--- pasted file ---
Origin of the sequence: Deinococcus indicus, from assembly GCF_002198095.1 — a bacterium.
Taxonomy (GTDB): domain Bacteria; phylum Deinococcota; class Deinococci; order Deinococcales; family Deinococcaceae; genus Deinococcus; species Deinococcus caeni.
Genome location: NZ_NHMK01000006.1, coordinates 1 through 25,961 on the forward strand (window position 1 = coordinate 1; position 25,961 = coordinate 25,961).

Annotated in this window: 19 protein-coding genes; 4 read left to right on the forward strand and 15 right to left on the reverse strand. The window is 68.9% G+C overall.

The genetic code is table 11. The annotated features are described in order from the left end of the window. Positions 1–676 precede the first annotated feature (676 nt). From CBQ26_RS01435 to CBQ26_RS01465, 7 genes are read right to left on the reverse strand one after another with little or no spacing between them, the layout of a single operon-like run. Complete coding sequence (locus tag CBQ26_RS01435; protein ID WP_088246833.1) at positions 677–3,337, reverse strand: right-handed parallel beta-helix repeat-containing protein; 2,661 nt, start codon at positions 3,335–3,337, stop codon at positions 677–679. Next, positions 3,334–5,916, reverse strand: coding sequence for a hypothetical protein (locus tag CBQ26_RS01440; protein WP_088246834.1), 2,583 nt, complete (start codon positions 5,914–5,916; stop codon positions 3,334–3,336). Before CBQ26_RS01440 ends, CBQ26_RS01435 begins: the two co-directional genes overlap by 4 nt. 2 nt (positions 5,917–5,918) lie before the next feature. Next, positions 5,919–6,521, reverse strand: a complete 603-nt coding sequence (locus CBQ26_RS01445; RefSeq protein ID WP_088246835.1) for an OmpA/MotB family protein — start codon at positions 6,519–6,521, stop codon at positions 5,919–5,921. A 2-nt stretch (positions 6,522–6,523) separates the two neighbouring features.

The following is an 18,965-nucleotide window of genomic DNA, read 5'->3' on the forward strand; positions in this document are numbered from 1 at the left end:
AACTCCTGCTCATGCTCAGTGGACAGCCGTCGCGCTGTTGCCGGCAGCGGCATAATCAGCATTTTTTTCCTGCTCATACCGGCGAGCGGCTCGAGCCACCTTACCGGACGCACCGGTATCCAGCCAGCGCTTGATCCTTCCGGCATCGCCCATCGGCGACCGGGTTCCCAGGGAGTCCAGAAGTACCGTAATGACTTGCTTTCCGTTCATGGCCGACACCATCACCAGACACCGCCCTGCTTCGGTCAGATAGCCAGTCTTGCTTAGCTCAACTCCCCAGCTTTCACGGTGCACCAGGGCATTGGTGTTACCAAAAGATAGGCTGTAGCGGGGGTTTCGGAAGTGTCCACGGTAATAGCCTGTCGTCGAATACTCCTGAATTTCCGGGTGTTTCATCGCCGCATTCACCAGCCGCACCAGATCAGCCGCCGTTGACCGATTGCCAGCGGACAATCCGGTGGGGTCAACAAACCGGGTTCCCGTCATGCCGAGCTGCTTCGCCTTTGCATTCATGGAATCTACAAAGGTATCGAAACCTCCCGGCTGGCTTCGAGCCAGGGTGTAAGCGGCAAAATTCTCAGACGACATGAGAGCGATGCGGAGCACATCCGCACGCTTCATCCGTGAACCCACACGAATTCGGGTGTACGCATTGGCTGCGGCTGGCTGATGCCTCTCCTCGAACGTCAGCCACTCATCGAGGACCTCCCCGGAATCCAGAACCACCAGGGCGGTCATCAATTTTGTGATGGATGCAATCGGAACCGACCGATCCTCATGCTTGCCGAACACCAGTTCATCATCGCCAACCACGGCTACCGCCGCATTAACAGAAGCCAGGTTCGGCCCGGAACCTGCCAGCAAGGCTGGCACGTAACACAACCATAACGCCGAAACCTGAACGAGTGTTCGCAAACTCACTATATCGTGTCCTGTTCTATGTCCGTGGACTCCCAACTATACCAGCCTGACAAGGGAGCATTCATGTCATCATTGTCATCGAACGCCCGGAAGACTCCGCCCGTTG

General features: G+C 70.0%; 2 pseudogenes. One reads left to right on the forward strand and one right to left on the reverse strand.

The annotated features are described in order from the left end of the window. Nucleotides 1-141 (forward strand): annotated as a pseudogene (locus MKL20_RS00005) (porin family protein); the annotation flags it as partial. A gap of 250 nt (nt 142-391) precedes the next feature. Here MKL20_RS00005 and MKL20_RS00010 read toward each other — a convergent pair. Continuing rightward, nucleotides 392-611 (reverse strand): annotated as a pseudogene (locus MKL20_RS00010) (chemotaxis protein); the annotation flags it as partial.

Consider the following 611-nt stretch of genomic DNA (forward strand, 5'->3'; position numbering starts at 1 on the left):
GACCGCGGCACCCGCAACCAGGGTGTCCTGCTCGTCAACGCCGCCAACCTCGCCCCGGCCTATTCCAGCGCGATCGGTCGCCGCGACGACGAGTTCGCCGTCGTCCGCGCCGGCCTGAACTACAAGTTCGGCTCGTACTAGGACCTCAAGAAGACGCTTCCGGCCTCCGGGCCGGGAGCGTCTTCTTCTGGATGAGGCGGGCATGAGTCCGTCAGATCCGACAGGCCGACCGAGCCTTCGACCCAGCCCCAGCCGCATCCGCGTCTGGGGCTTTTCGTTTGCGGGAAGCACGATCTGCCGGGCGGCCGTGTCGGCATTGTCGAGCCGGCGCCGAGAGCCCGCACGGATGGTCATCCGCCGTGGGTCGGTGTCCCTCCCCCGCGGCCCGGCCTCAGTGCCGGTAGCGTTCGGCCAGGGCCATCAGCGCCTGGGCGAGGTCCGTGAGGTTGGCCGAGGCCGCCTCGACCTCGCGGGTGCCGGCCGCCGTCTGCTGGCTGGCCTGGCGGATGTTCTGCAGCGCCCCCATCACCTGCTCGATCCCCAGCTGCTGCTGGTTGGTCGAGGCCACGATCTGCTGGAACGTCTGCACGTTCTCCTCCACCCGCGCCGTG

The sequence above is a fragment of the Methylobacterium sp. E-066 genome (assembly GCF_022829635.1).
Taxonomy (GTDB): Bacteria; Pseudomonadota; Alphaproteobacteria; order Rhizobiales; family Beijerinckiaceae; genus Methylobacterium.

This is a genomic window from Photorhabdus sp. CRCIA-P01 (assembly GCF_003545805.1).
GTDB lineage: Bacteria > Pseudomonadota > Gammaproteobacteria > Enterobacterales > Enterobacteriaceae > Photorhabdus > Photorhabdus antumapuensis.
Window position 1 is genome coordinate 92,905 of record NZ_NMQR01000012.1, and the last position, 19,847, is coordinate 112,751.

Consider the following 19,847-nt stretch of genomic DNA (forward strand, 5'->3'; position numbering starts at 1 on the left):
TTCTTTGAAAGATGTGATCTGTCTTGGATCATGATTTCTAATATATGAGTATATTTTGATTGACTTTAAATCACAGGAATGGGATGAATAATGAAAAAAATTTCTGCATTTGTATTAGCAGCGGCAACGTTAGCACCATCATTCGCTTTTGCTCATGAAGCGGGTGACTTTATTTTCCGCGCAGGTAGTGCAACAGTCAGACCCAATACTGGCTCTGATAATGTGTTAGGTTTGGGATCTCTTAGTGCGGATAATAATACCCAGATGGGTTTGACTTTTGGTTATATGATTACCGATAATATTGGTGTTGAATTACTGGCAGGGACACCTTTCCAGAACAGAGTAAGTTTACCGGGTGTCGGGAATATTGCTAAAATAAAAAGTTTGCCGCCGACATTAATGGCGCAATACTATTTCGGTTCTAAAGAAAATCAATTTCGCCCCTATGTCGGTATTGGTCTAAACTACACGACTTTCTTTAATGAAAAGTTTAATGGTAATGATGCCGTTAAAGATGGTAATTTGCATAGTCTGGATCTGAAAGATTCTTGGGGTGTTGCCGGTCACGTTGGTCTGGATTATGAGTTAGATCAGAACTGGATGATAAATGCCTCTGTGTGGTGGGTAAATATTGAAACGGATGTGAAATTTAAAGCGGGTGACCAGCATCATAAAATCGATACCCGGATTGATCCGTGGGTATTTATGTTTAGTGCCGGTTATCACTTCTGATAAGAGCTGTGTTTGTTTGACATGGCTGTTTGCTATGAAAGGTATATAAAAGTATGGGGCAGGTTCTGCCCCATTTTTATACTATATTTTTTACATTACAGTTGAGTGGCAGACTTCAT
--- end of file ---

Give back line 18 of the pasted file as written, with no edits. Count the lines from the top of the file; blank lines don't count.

TTCTTTGAAAGATGTGATCTGTCTTGGATCATGATTTCTAATATATGAGTATATTTTGATTGACTTTAAATCACAGGAATGGGATGAATAATGAAAAAAATTTCTGCATTTGTATTAGCAGCGGCAACGTTAGCACCATCATTCGCTTTTGCTCATGAAGCGGGTGACTTTATTTTCCGCGCAGGTAGTGCAACAGTCAGACCCAATACTGGCTCTGATAATGTGTTAGGTTTGGGATCTCTTAGTGCGGATAATAATACCCAGATGGGTTTGACTTTTGGTTATATGATTACCGATAATATTGGTGTTGAATTACTGGCAGGGACACCTTTCCAGAACAGAGTAAGTTTACCGGGTGTCGGGAATATTGCTAAAATAAAAAGTTTGCCGCCGACATTAATGGCGCAATACTATTTCGGTTCTAAAGAAAATCAATTTCGCCCCTATGTCGGTATTGGTCTAAACTACACGACTTTCTTTAATGAAAAGTTTAATGGTAATGATGCCGTTAAAGATGGTAATTTGCATAGTCTGGATCTGAAAGATTCTTGGGGTGTTGCCGGTCACGTTGGTCTGGATTATGAGTTAGATCAGAACTGGATGATAAATGCCTCTGTGTGGTGGGTAAATATTGAAACGGATGTGAAATTTAAAGCGGGTGACCAGCATCATAAAATCGATACCCGGATTGATCCGTGGGTATTTATGTTTAGTGCCGGTTATCACTTCTGATAAGAGCTGTGTTTGTTTGACATGGCTGTTTGCTATGAAAGGTATATAAAAGTATGGGGCAGGTTCTGCCCCATTTTTATACTATATTTTTTACATTACAGTTGAGTGGCAGACTTCAT